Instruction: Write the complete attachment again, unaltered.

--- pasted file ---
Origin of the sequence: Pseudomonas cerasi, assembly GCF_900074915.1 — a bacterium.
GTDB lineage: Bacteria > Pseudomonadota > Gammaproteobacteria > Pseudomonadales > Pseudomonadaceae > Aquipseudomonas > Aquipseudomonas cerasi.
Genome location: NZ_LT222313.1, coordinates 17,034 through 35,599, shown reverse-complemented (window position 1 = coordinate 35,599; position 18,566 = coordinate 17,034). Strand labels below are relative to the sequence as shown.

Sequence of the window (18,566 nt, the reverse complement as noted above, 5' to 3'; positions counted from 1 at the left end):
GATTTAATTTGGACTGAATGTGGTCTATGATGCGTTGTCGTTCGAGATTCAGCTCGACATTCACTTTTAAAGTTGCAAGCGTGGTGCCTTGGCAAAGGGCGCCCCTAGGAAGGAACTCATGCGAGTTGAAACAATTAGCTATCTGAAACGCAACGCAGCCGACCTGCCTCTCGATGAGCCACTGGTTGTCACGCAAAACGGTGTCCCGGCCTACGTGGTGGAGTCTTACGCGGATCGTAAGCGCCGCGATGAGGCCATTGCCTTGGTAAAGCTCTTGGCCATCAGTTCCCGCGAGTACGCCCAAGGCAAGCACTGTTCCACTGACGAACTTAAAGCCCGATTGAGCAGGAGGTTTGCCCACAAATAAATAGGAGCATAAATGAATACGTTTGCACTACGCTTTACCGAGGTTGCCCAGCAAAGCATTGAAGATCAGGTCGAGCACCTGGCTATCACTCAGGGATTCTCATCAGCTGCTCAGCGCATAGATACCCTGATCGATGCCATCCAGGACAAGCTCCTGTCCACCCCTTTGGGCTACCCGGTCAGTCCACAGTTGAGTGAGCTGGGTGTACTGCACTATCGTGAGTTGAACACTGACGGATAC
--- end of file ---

Origin of the sequence: Pseudomonas cerasi, assembly GCF_900074915.1 — a bacterium.
GTDB lineage: Bacteria > Pseudomonadota > Gammaproteobacteria > Pseudomonadales > Pseudomonadaceae > Aquipseudomonas > Aquipseudomonas cerasi.
Genome location: NZ_LT222313.1, coordinates 17,034 through 35,599, shown reverse-complemented (window position 1 = coordinate 35,599; position 18,566 = coordinate 17,034). Strand labels below are relative to the sequence as shown.

Sequence of the window (18,566 nt, the reverse complement as noted above, 5' to 3'; positions counted from 1 at the left end):
GATTTAATTTGGACTGAATGTGGTCTATGATGCGTTGTCGTTCGAGATTCAGCTCGACATTCACTTTTAAAGTTGCAAGCGTGGTGCCTTGGCAAAGGGCGCCCCTAGGAAGGAACTCATGCGAGTTGAAACAATTAGCTATCTGAAACGCAACGCAGCCGACCTGCCTCTCGATGAGCCACTGGTTGTCACGCAAAACGGTGTCCCGGCCTACGTGGTGGAGTCTTACGCGGATCGTAAGCGCCGCGATGAGGCCATTGCCTTGGTAAAGCTCTTGGCCATCAGTTCCCGCGAGTACGCCCAAGGCAAGCACTGTTCCACTGACGAACTTAAAGCCCGATTGAGCAGGAGGTTTGCCCACAAATAAATAGGAGCATAAATGAATACGTTTGCACTACGCTTTACCGAGGTTGCCCAGCAAAGCATTGAAGATCAGGTCGAGCACCTGGCTATCACTCAGGGATTCTCATCAGCTGCTCAGCGCATAGATACCCTGATCGATGCCATCCAGGACAAGCTCCTGTCCACCCCTTTGGGCTACCCGGTCAGTCCACAGTTGAGTGAGCTGGGTGTACTGCACTATCGTGAGTTGAACACTGACGGATAC